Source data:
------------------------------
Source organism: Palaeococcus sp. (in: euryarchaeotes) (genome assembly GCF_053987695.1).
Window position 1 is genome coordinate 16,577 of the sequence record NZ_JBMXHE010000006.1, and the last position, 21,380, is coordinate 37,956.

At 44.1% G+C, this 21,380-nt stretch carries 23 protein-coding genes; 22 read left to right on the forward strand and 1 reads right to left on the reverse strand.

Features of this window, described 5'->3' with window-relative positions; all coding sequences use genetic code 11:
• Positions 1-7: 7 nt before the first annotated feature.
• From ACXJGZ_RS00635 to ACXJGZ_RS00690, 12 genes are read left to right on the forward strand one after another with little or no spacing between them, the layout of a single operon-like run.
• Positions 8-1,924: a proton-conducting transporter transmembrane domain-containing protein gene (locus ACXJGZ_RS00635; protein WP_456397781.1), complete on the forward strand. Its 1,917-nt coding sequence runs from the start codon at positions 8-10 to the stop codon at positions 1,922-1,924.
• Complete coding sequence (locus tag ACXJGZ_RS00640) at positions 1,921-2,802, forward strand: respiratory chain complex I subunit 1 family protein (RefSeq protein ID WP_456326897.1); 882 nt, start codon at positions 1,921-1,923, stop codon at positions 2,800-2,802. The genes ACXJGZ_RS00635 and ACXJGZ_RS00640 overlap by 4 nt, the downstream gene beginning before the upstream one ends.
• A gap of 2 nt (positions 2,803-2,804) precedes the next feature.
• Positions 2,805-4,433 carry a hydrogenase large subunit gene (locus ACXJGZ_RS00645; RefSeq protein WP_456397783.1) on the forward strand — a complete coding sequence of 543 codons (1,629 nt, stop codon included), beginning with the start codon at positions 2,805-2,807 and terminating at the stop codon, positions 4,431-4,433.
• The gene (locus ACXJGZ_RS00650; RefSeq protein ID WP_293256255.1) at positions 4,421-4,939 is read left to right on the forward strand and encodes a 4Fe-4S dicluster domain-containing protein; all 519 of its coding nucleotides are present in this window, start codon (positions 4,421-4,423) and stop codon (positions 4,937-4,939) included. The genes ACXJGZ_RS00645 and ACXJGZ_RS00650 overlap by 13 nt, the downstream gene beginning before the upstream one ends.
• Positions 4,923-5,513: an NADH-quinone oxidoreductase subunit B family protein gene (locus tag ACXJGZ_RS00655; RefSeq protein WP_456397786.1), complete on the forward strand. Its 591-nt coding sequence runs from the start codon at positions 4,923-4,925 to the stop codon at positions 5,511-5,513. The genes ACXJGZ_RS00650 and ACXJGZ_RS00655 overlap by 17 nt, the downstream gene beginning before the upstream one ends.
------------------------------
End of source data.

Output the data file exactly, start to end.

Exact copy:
Source organism: Palaeococcus sp. (in: euryarchaeotes) (genome assembly GCF_053987695.1).
Window position 1 is genome coordinate 16,577 of the sequence record NZ_JBMXHE010000006.1, and the last position, 21,380, is coordinate 37,956.

At 44.1% G+C, this 21,380-nt stretch carries 23 protein-coding genes; 22 read left to right on the forward strand and 1 reads right to left on the reverse strand.

Features of this window, described 5'->3' with window-relative positions; all coding sequences use genetic code 11:
• Positions 1-7: 7 nt before the first annotated feature.
• From ACXJGZ_RS00635 to ACXJGZ_RS00690, 12 genes are read left to right on the forward strand one after another with little or no spacing between them, the layout of a single operon-like run.
• Positions 8-1,924: a proton-conducting transporter transmembrane domain-containing protein gene (locus ACXJGZ_RS00635; protein WP_456397781.1), complete on the forward strand. Its 1,917-nt coding sequence runs from the start codon at positions 8-10 to the stop codon at positions 1,922-1,924.
• Complete coding sequence (locus tag ACXJGZ_RS00640) at positions 1,921-2,802, forward strand: respiratory chain complex I subunit 1 family protein (RefSeq protein ID WP_456326897.1); 882 nt, start codon at positions 1,921-1,923, stop codon at positions 2,800-2,802. The genes ACXJGZ_RS00635 and ACXJGZ_RS00640 overlap by 4 nt, the downstream gene beginning before the upstream one ends.
• A gap of 2 nt (positions 2,803-2,804) precedes the next feature.
• Positions 2,805-4,433 carry a hydrogenase large subunit gene (locus ACXJGZ_RS00645; RefSeq protein WP_456397783.1) on the forward strand — a complete coding sequence of 543 codons (1,629 nt, stop codon included), beginning with the start codon at positions 2,805-2,807 and terminating at the stop codon, positions 4,431-4,433.
• The gene (locus ACXJGZ_RS00650; RefSeq protein ID WP_293256255.1) at positions 4,421-4,939 is read left to right on the forward strand and encodes a 4Fe-4S dicluster domain-containing protein; all 519 of its coding nucleotides are present in this window, start codon (positions 4,421-4,423) and stop codon (positions 4,937-4,939) included. The genes ACXJGZ_RS00645 and ACXJGZ_RS00650 overlap by 13 nt, the downstream gene beginning before the upstream one ends.
• Positions 4,923-5,513: an NADH-quinone oxidoreductase subunit B family protein gene (locus tag ACXJGZ_RS00655; RefSeq protein WP_456397786.1), complete on the forward strand. Its 591-nt coding sequence runs from the start codon at positions 4,923-4,925 to the stop codon at positions 5,511-5,513. The genes ACXJGZ_RS00650 and ACXJGZ_RS00655 overlap by 17 nt, the downstream gene beginning before the upstream one ends.